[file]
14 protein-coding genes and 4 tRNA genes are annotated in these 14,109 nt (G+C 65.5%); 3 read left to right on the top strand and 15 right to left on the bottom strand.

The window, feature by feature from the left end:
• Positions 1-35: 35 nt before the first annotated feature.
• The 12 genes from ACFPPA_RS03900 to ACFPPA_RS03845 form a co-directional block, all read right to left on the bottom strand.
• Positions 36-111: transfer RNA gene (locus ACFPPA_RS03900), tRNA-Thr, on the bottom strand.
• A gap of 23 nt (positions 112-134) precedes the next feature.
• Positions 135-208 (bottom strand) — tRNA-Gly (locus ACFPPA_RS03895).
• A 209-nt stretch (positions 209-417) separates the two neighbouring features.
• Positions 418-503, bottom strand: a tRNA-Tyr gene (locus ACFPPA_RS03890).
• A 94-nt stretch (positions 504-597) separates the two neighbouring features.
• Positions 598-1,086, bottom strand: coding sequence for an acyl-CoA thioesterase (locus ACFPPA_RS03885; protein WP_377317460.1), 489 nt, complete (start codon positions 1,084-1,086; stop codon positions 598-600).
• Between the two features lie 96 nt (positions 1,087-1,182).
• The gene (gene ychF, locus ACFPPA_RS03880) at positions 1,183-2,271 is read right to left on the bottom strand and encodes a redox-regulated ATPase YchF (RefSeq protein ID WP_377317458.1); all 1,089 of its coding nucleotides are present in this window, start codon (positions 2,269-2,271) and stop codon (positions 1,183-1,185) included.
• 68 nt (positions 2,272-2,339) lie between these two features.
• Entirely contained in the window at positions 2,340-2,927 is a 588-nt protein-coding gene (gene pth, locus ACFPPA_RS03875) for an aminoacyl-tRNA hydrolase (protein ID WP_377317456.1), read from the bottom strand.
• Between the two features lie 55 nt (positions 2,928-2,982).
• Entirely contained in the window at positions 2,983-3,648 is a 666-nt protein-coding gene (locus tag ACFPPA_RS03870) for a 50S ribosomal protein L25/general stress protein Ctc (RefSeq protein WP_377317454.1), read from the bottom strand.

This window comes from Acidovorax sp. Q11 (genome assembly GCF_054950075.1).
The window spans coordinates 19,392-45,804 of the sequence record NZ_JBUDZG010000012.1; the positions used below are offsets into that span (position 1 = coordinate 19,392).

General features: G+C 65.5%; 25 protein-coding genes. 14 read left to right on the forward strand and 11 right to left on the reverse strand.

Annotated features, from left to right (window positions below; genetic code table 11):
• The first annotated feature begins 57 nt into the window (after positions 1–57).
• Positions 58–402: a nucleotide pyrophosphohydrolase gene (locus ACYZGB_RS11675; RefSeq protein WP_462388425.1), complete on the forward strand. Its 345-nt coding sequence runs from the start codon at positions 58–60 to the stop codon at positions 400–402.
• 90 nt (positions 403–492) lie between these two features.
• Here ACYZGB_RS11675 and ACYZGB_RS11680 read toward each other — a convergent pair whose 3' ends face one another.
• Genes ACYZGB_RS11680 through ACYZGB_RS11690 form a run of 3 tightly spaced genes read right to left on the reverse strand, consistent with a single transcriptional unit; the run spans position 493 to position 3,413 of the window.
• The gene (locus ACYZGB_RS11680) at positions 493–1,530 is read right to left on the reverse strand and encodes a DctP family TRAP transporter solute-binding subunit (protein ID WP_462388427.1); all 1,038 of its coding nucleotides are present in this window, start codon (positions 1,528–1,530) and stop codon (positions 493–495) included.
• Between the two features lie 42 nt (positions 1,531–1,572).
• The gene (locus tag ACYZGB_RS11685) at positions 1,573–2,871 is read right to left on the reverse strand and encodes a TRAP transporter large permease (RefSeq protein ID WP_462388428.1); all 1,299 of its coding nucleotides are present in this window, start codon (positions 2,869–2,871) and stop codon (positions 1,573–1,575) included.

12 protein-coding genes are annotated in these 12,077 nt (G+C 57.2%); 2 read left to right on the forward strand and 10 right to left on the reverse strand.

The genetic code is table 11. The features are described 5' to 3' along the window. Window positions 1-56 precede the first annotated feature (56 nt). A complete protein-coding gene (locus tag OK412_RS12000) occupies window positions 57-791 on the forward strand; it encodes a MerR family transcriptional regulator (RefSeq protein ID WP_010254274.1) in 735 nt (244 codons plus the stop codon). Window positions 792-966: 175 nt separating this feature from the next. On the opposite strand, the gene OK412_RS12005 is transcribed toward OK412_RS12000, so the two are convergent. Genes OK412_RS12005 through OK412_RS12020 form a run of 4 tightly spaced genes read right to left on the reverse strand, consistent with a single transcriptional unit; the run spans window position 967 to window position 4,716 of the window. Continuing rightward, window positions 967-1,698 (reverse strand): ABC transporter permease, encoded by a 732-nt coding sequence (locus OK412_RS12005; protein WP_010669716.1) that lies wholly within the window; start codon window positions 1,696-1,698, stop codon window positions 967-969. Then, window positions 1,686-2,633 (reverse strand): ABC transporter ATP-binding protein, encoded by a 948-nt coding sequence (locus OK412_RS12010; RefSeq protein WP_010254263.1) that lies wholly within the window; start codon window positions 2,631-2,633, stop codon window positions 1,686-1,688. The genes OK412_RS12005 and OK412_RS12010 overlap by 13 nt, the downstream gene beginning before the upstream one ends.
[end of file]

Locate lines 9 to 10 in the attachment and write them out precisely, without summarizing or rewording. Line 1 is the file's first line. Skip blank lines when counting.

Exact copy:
• Positions 418-503, bottom strand: a tRNA-Tyr gene (locus ACFPPA_RS03890).
• A 94-nt stretch (positions 504-597) separates the two neighbouring features.